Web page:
Modeling of sound propagation in forests using the Transmission Line Matrix method: Study of multiple scattering and ground effects related to forests

Abstract : The prediction of sound propagation in presence of forest remains a major challenge for the outdoor sound propagation community. The investigation of forest as sound propagation medium is motivated by the propensity of a forest to mitigate noise, the protection of existing "green" quite area (Environmental Noise Directive 2002/49/EC) and the preservation of biodiversity. Absorption from forest ground at low frequencies, multiple scattering caused by tree trunks and the modification of temperature and wind gradients are the three main phenomena that directly impact sound propagation in significant forested areas. Reference numerical models such as the Transmission Line Matrix (TLM) method can be developed in order to accurately predict each acoustical phenomenon that takes place inside forest. This time domain method has already been used to model long range sound propagation and is well suited for the prediction of transient phenomena. The first need for the TLM method is an efficient theory-based absorbing layer formulation that enables the truncation of the numerical domain. This aims at lowering the computational cost of the method. The two proposed absorbing layer formulations are based on the approximation of the perfectly matched layer theory. The most efficient proposed formulation is shown to be equivalent to wave propagation in a lossy media, which, in the TLM method formulation, is introduced using an additional dissipation term. In comparison to the existing empirical one-way approach, the proposed absorbing matched layer, after optimization, presents lower reflection errors for large angle span. The ability of the TLM method for the simulation of scattering is studied comparing the numerical results to both analytical solutions and measurements on scale models. It is shown that both single and multiple scattering predicted with the TLM method are in good agreement with the theory. Moreover, the measurements of scattering above either reflecting or impedance grounds show that the TLM method predictions are in correct agreement with the measured data. Lastly, the attenuation of acoustic levels by a simplified forest is numerically studied using several arrangements of cylinders placed normal to either reflecting or absorbing ground. It is observed that randomly spaced arrangements are more inclined to attenuate acoustic waves than periodic arrangements. Moreover, the sensitivity to the density, the length of the array and the ground absorption is tested. The main trend shows that the density and the distribution are two important parameters for the attenuation. In future work, it can be interesting to look at the sensitivity of each parameter. This study could then be used to relate the morphology (i.e. distribution, density, length) of a forest to the acoustical properties of the forest.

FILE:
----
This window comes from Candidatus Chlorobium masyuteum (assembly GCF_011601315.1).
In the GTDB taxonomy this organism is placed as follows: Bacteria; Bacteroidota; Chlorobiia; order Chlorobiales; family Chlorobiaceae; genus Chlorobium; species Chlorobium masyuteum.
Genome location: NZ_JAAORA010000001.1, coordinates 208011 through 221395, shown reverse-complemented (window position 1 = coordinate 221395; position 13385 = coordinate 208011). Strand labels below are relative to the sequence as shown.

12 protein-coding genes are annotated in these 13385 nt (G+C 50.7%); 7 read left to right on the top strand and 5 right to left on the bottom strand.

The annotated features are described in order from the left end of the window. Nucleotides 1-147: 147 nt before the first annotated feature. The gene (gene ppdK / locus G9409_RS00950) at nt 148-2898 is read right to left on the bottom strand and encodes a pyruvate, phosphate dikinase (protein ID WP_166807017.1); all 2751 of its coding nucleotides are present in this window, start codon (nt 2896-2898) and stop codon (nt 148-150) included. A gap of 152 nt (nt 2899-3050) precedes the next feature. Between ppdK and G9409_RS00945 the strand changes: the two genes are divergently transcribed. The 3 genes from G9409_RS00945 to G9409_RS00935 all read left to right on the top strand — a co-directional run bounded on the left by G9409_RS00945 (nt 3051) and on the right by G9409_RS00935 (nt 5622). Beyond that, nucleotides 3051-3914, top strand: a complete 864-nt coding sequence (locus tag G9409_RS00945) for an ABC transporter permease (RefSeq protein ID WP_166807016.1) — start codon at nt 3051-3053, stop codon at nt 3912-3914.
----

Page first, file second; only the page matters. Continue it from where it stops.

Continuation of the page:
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Pierre Chobeau. Modeling of sound propagation in forests using the Transmission Line Matrix method: Study of multiple scattering and ground effects related to forests. Acoustics [physics.class-ph]. Université du Maine, 2014. English. ⟨tel-01137915⟩

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